We spent two weeks making a cross-country trip, taking the least direct route to Florida, first to Portland, Oregon to visit my father-in-law, then through the middle of the country, by way of Oklahoma to see my sister again, then south and east to Florida. 


California to Florida cross-country move, Summer 2023


In the early part of the trip, we followed a route that overlapped with the 1915 road trip I am researching, and I thought about what this broad stretch of still-wide-open countryside looked like for my three suffragists as I drove through Wyoming, Utah, Colorado, and Kansas. After Kansas, the suffragists continued east through the Midwest and on to New York and D.C. to meet President Wilson, whereas we took a sharp turn south. All together, we stepped foot in 13 different states.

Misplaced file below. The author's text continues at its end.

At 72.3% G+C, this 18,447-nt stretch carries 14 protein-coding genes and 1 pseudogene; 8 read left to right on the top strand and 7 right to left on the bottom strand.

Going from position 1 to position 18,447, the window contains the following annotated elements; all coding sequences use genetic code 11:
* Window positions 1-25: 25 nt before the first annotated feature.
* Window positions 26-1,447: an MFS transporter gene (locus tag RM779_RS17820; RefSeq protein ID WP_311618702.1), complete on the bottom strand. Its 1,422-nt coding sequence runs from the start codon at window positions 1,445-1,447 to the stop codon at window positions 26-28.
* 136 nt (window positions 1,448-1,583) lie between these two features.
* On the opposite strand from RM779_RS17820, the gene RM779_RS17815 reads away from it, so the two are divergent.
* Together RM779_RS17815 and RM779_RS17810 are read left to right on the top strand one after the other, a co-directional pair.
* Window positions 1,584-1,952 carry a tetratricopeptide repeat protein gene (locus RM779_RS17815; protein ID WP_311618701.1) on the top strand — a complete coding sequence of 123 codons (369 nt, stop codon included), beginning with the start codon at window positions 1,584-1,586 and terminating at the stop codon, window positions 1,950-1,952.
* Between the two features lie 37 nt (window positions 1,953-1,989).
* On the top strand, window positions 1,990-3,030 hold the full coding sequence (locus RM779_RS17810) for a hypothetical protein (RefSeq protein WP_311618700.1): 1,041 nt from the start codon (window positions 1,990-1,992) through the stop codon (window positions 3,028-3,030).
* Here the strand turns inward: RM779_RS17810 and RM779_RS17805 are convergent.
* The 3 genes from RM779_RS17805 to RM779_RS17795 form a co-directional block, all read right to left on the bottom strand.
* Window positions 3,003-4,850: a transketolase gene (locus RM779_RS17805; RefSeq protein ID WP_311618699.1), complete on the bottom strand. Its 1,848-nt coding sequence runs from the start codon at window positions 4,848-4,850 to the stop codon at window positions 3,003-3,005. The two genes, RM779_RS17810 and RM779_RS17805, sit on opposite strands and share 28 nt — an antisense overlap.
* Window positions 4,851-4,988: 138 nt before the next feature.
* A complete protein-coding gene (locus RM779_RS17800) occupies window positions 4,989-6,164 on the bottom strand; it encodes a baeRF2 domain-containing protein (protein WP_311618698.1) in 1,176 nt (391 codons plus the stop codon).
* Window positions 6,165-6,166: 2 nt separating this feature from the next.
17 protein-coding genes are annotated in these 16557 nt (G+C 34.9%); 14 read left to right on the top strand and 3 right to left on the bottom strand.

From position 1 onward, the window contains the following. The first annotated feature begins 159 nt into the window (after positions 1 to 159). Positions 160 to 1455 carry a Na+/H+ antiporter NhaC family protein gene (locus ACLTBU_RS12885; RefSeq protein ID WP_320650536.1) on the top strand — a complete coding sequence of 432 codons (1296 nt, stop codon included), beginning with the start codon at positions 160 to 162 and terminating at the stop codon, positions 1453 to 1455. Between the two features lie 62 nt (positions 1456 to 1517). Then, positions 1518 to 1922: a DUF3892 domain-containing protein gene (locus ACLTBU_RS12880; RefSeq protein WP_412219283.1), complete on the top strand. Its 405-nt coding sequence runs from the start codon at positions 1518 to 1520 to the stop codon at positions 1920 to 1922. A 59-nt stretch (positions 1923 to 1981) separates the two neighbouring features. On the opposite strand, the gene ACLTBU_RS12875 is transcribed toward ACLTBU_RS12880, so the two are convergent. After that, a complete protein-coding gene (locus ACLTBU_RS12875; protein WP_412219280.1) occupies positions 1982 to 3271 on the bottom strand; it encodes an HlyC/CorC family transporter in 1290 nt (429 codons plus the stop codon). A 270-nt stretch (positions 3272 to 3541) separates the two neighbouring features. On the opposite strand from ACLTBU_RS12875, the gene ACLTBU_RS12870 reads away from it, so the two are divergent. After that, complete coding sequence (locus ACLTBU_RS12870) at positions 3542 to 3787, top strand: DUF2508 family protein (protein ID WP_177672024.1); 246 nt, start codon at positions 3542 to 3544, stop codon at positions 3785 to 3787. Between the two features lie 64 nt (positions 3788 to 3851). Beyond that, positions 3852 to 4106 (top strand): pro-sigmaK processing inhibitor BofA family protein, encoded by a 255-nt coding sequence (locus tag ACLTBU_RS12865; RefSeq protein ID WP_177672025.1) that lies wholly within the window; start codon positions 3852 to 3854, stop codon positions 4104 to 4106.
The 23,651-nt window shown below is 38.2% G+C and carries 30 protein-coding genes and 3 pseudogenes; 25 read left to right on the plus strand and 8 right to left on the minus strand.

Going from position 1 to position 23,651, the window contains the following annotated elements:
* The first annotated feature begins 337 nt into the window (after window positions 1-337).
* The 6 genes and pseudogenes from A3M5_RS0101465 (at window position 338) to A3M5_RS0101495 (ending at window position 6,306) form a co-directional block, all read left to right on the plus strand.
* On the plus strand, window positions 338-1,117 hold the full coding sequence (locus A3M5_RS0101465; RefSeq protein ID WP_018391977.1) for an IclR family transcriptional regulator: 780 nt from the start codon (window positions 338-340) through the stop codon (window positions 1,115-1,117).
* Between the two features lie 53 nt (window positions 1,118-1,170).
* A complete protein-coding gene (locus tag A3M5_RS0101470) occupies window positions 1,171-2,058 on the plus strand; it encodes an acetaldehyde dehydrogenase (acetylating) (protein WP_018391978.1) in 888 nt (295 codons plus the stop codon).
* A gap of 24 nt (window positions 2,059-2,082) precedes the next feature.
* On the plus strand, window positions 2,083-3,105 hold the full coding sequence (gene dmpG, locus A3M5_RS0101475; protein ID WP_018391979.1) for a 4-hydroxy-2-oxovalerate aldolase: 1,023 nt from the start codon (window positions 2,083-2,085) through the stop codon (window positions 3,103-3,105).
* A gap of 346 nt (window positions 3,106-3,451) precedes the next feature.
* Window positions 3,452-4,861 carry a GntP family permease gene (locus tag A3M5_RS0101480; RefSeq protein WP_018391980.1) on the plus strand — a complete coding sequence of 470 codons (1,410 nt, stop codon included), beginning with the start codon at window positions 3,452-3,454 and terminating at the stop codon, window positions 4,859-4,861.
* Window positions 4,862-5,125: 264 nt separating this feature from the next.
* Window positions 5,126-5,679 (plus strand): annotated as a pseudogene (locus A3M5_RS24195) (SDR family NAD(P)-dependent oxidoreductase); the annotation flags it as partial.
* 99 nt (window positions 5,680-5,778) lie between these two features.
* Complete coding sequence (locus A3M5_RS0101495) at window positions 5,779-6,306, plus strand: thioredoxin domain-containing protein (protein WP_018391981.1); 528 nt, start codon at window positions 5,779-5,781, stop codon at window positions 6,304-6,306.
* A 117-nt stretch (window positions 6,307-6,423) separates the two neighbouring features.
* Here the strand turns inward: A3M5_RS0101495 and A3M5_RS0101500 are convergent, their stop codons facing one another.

We did not spend as much time as I would have liked in each place, but as an American historian, I feel deeply the stories connected with this land, and I thought about the beauty and the tragedy of our national story in every state, every small town, every field, every river, every forest, every swamp. I hope to capture some of what this nation meant and looked like in 1915 in the story I want to tell about the suffragists’ cross-country road trip through some of these same places. I want to focus on the journey, not just the destination, and geography is so central to that story.    

 

Why Florida? 

The short version is that we wanted a break from California, where we have both spent most of our lives to date, a new place where we could afford to live well and work remotely while still pre-retirement, but also still enjoy year-round warm weather. The even shorter answer is warm water sailing. There are many waterways and islands to explore from our new base in Southeast Florida and, now that we are settled and found a house, we have sailing adventures at the top of our list for 2024.